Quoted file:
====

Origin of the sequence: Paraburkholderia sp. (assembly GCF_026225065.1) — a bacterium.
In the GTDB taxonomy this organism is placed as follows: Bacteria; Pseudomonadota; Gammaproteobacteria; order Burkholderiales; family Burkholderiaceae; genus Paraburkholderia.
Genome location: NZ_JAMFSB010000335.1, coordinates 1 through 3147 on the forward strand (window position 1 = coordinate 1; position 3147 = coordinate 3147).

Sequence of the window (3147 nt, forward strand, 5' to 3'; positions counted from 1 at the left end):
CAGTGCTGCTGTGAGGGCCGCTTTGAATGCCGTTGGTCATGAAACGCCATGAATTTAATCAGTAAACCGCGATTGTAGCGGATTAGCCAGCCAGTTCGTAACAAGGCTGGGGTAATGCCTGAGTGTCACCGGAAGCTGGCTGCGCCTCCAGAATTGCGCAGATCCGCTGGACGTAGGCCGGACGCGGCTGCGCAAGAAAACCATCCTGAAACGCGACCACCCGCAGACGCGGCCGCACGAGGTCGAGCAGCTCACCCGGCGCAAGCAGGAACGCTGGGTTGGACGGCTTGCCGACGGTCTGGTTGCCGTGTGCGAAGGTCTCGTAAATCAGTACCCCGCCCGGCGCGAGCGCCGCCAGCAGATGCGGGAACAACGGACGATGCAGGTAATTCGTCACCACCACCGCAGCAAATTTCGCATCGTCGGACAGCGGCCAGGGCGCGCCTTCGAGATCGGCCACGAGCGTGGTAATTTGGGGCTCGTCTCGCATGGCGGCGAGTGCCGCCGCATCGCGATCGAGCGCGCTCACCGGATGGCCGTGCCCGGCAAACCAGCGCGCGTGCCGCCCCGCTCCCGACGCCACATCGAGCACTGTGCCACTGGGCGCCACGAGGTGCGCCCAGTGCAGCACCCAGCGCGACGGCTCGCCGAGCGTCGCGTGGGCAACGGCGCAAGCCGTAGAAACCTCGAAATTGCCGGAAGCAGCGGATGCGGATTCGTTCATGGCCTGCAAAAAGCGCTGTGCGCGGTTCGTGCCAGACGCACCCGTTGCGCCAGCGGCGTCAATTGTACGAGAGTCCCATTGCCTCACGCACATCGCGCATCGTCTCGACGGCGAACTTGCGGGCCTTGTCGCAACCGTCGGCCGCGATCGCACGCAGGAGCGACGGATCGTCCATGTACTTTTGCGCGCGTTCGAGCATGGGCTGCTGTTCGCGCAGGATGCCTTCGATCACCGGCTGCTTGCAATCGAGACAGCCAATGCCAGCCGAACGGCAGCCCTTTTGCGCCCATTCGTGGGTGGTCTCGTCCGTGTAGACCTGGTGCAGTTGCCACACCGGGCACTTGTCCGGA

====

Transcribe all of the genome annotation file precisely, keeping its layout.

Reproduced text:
Origin of the sequence: Paraburkholderia sp. (assembly GCF_026225065.1) — a bacterium.
In the GTDB taxonomy this organism is placed as follows: Bacteria; Pseudomonadota; Gammaproteobacteria; order Burkholderiales; family Burkholderiaceae; genus Paraburkholderia.
Genome location: NZ_JAMFSB010000335.1, coordinates 1 through 3147 on the forward strand (window position 1 = coordinate 1; position 3147 = coordinate 3147).

Sequence of the window (3147 nt, forward strand, 5' to 3'; positions counted from 1 at the left end):
CAGTGCTGCTGTGAGGGCCGCTTTGAATGCCGTTGGTCATGAAACGCCATGAATTTAATCAGTAAACCGCGATTGTAGCGGATTAGCCAGCCAGTTCGTAACAAGGCTGGGGTAATGCCTGAGTGTCACCGGAAGCTGGCTGCGCCTCCAGAATTGCGCAGATCCGCTGGACGTAGGCCGGACGCGGCTGCGCAAGAAAACCATCCTGAAACGCGACCACCCGCAGACGCGGCCGCACGAGGTCGAGCAGCTCACCCGGCGCAAGCAGGAACGCTGGGTTGGACGGCTTGCCGACGGTCTGGTTGCCGTGTGCGAAGGTCTCGTAAATCAGTACCCCGCCCGGCGCGAGCGCCGCCAGCAGATGCGGGAACAACGGACGATGCAGGTAATTCGTCACCACCACCGCAGCAAATTTCGCATCGTCGGACAGCGGCCAGGGCGCGCCTTCGAGATCGGCCACGAGCGTGGTAATTTGGGGCTCGTCTCGCATGGCGGCGAGTGCCGCCGCATCGCGATCGAGCGCGCTCACCGGATGGCCGTGCCCGGCAAACCAGCGCGCGTGCCGCCCCGCTCCCGACGCCACATCGAGCACTGTGCCACTGGGCGCCACGAGGTGCGCCCAGTGCAGCACCCAGCGCGACGGCTCGCCGAGCGTCGCGTGGGCAACGGCGCAAGCCGTAGAAACCTCGAAATTGCCGGAAGCAGCGGATGCGGATTCGTTCATGGCCTGCAAAAAGCGCTGTGCGCGGTTCGTGCCAGACGCACCCGTTGCGCCAGCGGCGTCAATTGTACGAGAGTCCCATTGCCTCACGCACATCGCGCATCGTCTCGACGGCGAACTTGCGGGCCTTGTCGCAACCGTCGGCCGCGATCGCACGCAGGAGCGACGGATCGTCCATGTACTTTTGCGCGCGTTCGAGCATGGGCTGCTGTTCGCGCAGGATGCCTTCGATCACCGGCTGCTTGCAATCGAGACAGCCAATGCCAGCCGAACGGCAGCCCTTTTGCGCCCATTCGTGGGTGGTCTCGTCCGTGTAGACCTGGTGCAGTTGCCACACCGGGCACTTGTCCGGA